Central bank digital currency: the quest for minimally invasive technology
Raphael Auer and
No 948, BIS Working Papers from Bank for International Settlements
CBDCs should let central banks provide a universal means of payment for the digital era. At the same time, such currencies must safeguard consumer privacy and maintain the two-tier financial system. We set out the economic and operational requirements for a "minimally invasive" design – one that preserves the private sector's primary role in retail payments and financial intermediation – for CBDCs and discuss the implications for the underlying technology. Developments inspired by popular cryptocurrency systems do not meet these requirements. Instead, cash is the model for CBDC design. Showing particular promise are digital banknotes that run on "intermediated" or "hybrid" CBDC architectures, supported with technology to facilitate record-keeping of direct claims on the central bank by private sector entities. Their economic design should emphasise the use of the CBDC as medium of exchange but needs to limit its appeal as a savings vehicle. In the process, a novel trade-off for central banks emerges: they can operate either a complex technical infrastructure or a complex supervisory regime. There are many ways to proceed, but all require central banks to develop substantial technological expertise.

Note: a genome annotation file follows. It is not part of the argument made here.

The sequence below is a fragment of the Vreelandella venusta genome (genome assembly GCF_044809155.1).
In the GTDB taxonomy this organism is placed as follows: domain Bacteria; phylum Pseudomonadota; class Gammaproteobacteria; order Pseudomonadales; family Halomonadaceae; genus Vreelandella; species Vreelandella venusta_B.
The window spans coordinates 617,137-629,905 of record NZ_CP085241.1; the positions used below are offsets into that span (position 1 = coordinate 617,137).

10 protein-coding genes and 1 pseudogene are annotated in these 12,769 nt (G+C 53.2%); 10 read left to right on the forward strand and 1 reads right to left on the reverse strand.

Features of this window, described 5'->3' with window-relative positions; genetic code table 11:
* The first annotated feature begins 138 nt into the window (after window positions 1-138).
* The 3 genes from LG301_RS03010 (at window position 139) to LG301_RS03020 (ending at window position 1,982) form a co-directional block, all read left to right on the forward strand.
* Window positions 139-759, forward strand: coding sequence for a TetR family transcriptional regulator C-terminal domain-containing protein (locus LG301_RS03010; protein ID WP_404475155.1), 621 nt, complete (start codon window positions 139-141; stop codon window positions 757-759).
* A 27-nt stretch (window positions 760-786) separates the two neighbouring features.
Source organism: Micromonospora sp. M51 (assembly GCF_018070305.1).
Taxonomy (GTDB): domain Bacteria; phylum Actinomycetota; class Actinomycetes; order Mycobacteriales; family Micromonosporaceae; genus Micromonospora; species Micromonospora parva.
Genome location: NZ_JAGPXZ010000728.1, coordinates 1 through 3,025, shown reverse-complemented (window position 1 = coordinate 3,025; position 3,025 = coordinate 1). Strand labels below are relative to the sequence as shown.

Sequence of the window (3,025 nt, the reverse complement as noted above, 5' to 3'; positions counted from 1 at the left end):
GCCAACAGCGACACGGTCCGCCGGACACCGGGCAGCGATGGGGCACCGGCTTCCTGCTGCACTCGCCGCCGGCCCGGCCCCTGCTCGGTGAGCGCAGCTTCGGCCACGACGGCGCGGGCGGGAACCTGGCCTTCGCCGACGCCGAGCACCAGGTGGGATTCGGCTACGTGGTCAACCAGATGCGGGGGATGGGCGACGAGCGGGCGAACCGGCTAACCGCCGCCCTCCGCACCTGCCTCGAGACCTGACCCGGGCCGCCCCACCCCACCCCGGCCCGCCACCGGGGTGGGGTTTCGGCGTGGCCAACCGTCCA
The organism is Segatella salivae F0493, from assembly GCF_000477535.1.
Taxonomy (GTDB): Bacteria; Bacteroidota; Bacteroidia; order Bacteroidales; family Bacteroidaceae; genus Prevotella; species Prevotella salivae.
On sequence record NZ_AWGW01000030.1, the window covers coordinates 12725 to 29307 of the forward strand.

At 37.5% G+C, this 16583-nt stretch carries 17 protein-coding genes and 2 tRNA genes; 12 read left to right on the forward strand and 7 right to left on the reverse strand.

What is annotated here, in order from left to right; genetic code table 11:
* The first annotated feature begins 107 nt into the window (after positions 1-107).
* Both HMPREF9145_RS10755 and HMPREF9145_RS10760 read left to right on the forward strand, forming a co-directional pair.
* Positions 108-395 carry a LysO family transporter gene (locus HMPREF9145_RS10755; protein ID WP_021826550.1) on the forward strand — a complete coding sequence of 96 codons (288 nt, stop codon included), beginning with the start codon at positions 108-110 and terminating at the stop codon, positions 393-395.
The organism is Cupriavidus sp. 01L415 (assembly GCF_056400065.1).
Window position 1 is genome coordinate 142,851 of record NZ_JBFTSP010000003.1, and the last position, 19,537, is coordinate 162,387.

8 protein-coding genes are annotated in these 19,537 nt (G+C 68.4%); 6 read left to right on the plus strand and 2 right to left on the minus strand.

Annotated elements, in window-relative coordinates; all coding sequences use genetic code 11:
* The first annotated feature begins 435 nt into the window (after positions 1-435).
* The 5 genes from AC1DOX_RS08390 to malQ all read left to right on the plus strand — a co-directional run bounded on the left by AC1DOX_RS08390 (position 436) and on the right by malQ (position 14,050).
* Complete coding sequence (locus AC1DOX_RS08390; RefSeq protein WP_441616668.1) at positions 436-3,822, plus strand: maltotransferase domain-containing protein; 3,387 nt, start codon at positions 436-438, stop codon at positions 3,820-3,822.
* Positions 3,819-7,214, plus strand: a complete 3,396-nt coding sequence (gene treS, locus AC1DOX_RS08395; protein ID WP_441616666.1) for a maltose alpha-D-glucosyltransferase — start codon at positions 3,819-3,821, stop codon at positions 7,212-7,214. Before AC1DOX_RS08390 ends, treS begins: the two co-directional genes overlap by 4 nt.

Keywords: central bank digital currency; CBDC; payments; cash; privacy; distributed systems (search for similar items in EconPapers)
JEL-codes: E42 E58 G21 G28 (search for similar items in EconPapers)
Pages: 20 pages
New Economics Papers: this item is included in nep-cba, nep-mac, nep-mon and nep-pay
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